The more lasting of Maher's challenges, however, could have more to do with his debut being an expensive artistic film of dubious commercial value; prior to the Ministry of Culture backing it up financially (it cost nearly LE20 million), profit- making production companies in Egypt and Italy saw the film as an unsafe wager. Whether Maher's presence among directors of such calibre will open up new opportunities to resume this level of work remains the greatest question. But this otherwise worrying question hardly seems to worry Maher at all at his point. He expects that the film being selected for the Venice official competition will not only open up new avenues for its financial success but for his own work too. The local market could hardly even cover the cost of the film being made, especially now that it has missed the summer season and will only have the chance to gross profits during the two upcoming Eids. Yet as Maher stresses, "the presence of the film in the competition creates extraordinary opportunities on the European and American markets. And so the film's profits will come to a greater degree from the international market." It is perhaps this state of affairs that drove Maher to declare, following the announcement that the film had been chosen for the official competition, that "the tax-payer's money spent on this film by the Ministry of Culture did not go to waste." Notwithstanding future opportunities, Maher says he is currently focussed on the colour-correction and subtitling of the version to be screened at the festival. Other projects will remain on hold until this process is concluded, he says.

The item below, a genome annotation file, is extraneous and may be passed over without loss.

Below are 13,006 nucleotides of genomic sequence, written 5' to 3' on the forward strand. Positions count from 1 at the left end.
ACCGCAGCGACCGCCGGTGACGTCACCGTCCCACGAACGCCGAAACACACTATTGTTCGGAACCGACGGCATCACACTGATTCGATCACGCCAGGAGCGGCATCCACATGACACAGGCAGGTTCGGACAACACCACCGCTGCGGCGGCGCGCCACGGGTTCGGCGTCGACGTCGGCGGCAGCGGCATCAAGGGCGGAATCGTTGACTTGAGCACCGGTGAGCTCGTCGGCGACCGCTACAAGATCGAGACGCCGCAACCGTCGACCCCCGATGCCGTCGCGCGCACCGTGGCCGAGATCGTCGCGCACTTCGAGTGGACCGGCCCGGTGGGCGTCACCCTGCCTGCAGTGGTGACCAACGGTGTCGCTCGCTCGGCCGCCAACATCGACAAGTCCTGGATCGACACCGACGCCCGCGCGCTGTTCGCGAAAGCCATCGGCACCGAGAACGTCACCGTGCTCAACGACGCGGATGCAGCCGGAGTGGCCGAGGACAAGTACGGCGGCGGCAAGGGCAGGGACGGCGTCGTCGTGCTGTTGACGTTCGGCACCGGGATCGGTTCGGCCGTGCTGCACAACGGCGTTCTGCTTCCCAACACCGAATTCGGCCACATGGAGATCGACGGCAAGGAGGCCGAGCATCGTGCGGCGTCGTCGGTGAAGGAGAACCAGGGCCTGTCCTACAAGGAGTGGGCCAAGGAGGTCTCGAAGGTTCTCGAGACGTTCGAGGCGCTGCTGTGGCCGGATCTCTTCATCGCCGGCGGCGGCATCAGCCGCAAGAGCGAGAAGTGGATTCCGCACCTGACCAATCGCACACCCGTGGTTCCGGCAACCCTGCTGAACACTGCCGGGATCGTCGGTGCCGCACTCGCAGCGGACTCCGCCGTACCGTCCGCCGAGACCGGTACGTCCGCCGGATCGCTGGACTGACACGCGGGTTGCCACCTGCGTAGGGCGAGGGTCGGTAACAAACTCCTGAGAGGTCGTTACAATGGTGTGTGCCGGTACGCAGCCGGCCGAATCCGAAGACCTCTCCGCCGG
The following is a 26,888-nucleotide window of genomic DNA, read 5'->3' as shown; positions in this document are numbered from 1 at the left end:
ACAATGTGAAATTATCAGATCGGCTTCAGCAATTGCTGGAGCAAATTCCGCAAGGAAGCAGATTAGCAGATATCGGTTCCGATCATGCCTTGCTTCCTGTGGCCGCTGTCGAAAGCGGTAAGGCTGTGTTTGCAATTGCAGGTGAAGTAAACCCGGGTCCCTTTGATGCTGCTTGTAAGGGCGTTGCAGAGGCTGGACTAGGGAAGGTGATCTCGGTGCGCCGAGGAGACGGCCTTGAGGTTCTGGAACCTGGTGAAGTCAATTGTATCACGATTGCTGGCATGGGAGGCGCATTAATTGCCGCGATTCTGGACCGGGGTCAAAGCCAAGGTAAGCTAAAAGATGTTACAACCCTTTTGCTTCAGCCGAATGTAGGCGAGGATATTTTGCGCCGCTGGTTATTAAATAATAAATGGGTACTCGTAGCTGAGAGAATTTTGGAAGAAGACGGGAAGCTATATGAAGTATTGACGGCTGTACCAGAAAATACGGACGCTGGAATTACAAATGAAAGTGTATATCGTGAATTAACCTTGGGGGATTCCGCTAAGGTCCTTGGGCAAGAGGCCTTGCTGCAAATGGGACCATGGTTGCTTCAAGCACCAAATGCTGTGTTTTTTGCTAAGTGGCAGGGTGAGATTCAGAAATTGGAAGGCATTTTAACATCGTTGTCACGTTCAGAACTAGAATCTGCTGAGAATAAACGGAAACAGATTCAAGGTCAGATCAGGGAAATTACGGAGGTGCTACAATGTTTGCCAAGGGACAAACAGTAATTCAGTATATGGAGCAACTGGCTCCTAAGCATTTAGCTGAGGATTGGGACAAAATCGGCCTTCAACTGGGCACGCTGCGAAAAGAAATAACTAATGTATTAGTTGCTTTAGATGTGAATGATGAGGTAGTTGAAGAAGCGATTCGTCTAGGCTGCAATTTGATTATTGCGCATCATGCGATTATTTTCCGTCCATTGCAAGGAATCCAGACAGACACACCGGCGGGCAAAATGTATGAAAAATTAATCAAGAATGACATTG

The story of Al-Musafir takes place in the course of three days intended to sum up the life of Hassan, the octogenarian protagonist played by Omar Sharif (and Khaled El-Nabawi as the young Hassan). The film portrays only three days of this life: the first in 1948, the second in 1973, and the third in 2001. Although each date represents a key event in modern Egyptian history, the viewer should expect no sign -- beyond the general or incipient atmosphere -- of the Nakba, the 6 October War or 9/11. What the viewer does get is Hassan's encounters with the meaning of life: love, jealousy, betrayal, hatred; fatherhood, friendship, and adventure. Maher says the screenplay is some nine years old; he started writing it in 2001, and went on writing and rewriting until he obtained a final version three years later. For two whole years Maher sought a producer in Egypt or Italy; at this point the Radio and Television Union, headed by Hassan Hamed, had agreed to provide nearly a third of the budget; the late actor Ahmed Zaki was the principal candidate for the main role. Combined with the retirement of Hamed, Zaki's death blocked the project -- until Minister of Culture Farouk Hosni agreed to produce the movie after the project was recommended by critic Ali Abu Shadi and endorsed by critic Samir Farid -- and this was, remarkably, the first occasion on which the ministry has produced a film in over 38 years.